DPU

Aarhus University Seal / Aarhus Universitets segl

Project description

The project explores how neo-nationalism has affected national and European higher education policy. Since 1999, European higher education has undergone an extensive harmonization process across nation borders - a process through which the EU has established a ‘European Higher Education Area’. Meanwhile, recent years have seen a rise in new forms of nationalism, seeking to reclaim education as an ethno-territorial domain. The rise of these new forms of nationalism in the wake of the Cold War, opposed to both the EU and migration, has now reached higher education policy. It therefore seems that European universities increasingly find themselves caught between supranational ambitions of European integration and protectionist national agendas. The project centers on universities and compares how neo-nationalism has affected higher education policy in Poland, France, UK and Denmark. It also examines recent actions taken by the EU to counter neo-nationalist trends in Europe.

The overall project consists of two PhD projects (focusing on France and Poland respectively), a postdoctoral researcher (focusing on the UK), and the PI who focuses on Denmark, the UK and the EU. The comparative investigation is guided by the following research questions. 1: What national policies are emerging and influencing the ability of European universities to engage with the international community, centering on the following historical markers: a) the initiation of the Bologna Process in 1999, b) the financial crisis in 2008, c) the migration crisis in 2015, d)Brexit in 2020? 2: Which conceptualizations are key to understanding neo-nationalism in higher education policy, comparatively across the case-countries? 3: What are the implications of neo-nationalism for the European Higher Education Area?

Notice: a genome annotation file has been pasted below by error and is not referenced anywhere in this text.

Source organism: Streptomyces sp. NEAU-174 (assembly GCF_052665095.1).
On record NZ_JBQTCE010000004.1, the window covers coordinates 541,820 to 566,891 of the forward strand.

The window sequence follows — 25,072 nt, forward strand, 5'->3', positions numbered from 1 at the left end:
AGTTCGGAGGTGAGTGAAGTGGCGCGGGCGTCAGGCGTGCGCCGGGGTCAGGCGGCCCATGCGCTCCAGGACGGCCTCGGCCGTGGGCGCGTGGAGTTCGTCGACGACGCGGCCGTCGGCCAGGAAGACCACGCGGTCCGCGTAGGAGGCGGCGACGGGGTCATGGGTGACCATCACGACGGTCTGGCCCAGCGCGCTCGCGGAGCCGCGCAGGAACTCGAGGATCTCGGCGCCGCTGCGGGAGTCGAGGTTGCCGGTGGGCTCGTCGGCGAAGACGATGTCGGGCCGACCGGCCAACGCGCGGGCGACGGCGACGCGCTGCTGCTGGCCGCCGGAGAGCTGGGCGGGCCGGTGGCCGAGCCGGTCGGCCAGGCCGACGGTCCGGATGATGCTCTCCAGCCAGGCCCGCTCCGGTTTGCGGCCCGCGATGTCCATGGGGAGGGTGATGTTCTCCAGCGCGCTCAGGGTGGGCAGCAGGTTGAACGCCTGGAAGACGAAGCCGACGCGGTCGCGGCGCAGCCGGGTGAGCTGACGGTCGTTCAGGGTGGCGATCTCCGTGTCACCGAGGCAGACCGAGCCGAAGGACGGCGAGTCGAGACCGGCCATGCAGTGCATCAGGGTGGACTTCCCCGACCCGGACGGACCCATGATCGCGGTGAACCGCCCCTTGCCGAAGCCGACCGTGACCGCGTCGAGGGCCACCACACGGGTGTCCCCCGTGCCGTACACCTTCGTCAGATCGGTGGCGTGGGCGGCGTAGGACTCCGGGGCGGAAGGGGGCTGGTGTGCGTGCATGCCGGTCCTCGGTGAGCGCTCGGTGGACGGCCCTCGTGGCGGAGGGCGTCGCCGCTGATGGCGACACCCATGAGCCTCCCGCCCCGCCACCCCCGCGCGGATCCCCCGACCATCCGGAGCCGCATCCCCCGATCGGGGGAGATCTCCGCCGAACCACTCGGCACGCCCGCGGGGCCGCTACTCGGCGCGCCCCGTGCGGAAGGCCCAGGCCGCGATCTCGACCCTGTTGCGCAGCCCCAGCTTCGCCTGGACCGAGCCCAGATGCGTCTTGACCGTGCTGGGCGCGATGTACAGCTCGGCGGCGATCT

The project generates knowledge regarding the rise and effects of neo-nationalism in higher education policy, including a theoretical framework for understanding the political significance of universities positioned between supranational and national agendas. The project places Danish research at the forefront of the field through the first major international comparative study of neo-nationalism and its impact on higher education policy. Finally, the project contributes to policy and society by providing Danish and European decision makers, think tanks and NGOs with knowledge that can help qualify discussions and decisions concerning the role and autonomy of universities and the European infrastructure for the exchange of knowledge and talent within academia.